What You Need to Know About Physician Dispensing 2020
Nearly half of your patients aren’t taking the medicines you’ve prescribed to them – as you have – creating a disconnect between their health and your efficacy as a physician.
The World Health Organization reports that, on average, around 125,000 people die every year due to wrong medicine intake or lack thereof.
While there’s no 100% solution to this problem, you can begin physician dispensing as a way to give your patients a better chance of recovery.
Physician dispensing or in-house dispensing allows you to prescribe and deliver the medicine directly to your patient – eliminating the chance that they don’t fill the prescription from a pharmacy.
Dispensing from your clinic also helps grow your practice. Many patients will love the convenience of having the doctor and pharmacy be in the same place.
1. Dispense Generic Drugs First
The insurance system is complex, to say the least. There are riders on several policies stating that certain medications may be written off while others not. To avoid falling into this administrative nightmare, dispense generic drugs first. This reduces the headache for the frontdesk and allows you to grow the practice slowly.
2. Improved Adherence to Prescriptions
While you cannot control what the patient does after they leave the clinic, by offering an in-house dispensing solution increases the likelihood of them at least taking the medicine. Whether or not they follow the instructions is a secondary factor.
3. Know the Law in Your State
New York, Utah, Texas, Massachusetts, and quite a few others prohibit the practice of dispensing drugs through your clinics. The laws are always changing, but it is important for you to keep updated – the legal trouble is not worth the hassle.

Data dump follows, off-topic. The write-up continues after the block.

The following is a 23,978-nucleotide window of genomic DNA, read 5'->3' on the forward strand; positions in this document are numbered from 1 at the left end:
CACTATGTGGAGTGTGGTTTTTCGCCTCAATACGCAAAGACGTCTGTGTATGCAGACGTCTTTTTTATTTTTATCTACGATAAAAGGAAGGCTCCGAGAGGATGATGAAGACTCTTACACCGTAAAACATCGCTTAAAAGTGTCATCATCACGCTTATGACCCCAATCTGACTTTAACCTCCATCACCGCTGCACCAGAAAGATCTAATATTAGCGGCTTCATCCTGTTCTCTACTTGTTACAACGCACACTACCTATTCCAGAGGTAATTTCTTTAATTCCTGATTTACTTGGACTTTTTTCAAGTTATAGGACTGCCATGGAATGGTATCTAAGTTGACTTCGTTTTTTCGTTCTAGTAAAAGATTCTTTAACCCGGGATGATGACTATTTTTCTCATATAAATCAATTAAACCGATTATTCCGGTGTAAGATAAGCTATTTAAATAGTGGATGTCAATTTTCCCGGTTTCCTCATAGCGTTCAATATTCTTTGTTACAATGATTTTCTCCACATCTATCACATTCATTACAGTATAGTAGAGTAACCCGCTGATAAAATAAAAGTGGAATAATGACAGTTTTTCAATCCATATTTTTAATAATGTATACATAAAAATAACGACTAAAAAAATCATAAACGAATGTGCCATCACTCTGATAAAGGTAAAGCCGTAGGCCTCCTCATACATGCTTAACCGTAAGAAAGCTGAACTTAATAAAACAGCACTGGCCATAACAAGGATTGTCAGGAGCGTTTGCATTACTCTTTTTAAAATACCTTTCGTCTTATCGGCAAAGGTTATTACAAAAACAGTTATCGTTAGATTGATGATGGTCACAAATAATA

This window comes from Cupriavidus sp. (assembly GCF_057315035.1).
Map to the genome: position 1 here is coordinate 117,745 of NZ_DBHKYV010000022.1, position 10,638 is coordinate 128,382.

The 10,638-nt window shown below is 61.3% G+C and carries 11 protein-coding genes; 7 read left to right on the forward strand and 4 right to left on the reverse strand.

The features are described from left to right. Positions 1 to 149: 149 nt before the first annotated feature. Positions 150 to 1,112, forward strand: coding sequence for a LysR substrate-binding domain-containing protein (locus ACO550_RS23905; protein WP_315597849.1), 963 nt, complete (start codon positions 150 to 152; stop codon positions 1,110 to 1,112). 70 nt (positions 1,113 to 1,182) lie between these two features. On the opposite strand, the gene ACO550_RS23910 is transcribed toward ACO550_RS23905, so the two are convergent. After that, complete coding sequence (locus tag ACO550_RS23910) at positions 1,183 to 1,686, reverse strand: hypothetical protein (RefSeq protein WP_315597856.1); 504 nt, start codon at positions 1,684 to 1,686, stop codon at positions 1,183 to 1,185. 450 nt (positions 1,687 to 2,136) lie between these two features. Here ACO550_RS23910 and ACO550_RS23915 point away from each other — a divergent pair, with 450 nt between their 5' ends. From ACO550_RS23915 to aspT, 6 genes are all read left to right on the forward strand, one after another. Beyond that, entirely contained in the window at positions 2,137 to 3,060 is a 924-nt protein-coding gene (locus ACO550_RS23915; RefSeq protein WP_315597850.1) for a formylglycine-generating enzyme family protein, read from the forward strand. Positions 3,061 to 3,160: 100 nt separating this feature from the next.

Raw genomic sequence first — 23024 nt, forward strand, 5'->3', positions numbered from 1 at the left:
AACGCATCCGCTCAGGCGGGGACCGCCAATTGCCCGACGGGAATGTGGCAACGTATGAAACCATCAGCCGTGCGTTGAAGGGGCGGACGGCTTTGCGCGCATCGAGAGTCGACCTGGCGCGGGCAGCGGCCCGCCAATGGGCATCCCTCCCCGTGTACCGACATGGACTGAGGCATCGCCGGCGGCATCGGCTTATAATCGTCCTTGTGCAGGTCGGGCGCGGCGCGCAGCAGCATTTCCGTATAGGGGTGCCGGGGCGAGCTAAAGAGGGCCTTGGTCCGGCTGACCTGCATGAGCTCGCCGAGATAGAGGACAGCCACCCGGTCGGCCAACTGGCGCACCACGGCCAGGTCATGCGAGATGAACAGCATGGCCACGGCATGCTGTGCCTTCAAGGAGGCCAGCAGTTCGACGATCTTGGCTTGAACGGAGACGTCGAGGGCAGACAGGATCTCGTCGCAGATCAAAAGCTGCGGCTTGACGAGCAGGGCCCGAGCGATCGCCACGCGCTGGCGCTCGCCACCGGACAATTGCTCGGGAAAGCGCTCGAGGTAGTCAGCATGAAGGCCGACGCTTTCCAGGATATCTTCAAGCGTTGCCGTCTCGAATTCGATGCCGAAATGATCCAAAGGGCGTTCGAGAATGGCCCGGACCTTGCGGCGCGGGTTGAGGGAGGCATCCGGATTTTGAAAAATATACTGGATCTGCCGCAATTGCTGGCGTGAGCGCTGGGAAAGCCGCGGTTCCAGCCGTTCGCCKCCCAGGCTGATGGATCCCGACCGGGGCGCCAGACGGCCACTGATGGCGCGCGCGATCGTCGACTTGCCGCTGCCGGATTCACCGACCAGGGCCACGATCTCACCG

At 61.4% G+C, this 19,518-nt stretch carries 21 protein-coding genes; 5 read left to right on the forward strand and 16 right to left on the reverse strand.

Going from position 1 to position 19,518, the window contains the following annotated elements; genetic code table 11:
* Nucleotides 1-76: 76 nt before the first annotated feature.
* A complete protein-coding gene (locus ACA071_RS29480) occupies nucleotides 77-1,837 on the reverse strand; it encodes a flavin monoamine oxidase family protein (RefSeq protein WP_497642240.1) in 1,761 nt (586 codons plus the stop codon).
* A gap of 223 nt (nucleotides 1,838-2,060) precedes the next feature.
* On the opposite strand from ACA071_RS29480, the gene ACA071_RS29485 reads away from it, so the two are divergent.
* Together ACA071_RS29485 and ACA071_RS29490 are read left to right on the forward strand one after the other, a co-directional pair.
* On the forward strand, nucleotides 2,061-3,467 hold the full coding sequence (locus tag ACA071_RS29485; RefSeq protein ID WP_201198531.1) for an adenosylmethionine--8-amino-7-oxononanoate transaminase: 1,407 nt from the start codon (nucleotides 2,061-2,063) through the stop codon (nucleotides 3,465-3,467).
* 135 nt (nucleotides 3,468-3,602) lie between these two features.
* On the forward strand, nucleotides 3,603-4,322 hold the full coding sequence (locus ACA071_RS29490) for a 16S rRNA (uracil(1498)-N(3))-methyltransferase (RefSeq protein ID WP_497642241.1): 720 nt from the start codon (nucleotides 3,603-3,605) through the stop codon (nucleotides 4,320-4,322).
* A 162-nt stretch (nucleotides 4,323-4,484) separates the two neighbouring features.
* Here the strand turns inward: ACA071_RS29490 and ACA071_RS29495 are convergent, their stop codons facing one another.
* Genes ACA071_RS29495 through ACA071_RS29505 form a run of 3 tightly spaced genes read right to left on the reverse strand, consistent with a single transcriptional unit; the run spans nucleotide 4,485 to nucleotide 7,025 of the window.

In a few states the law states that only doctors are allowed to dispense – nurses, medical practitioners, and physician assistants are prohibited from doing so.
The labeling rules also differ between states. While many allow for a doctor to dispense medicine using their medical licenses, others have additional certifications required.
Many states will also require you to explicitly state to your patient that they have the right of refusal to accept the in-house drugs.
While these seem harrowing, most are pretty easy to comply with. And the drug manufacturers will often keep you updated on the laws of your state.
But it is ultimately your responsibility as a physician to do your due diligence.
4. It’s OK to Still Prescribe
While you may have several generic drugs to fulfill in-house, you won’t always be able to dispense all drugs. Prescriptions can still be made for pharmacies.
With the right training for yourself and your staff and a good understanding of which drugs to dispense in-house, the practice of physician dispensing is a growing trend across the country. It makes the life easy for the doctor, grows the practice, and ultimately benefits the patient to adhere to your prescription.
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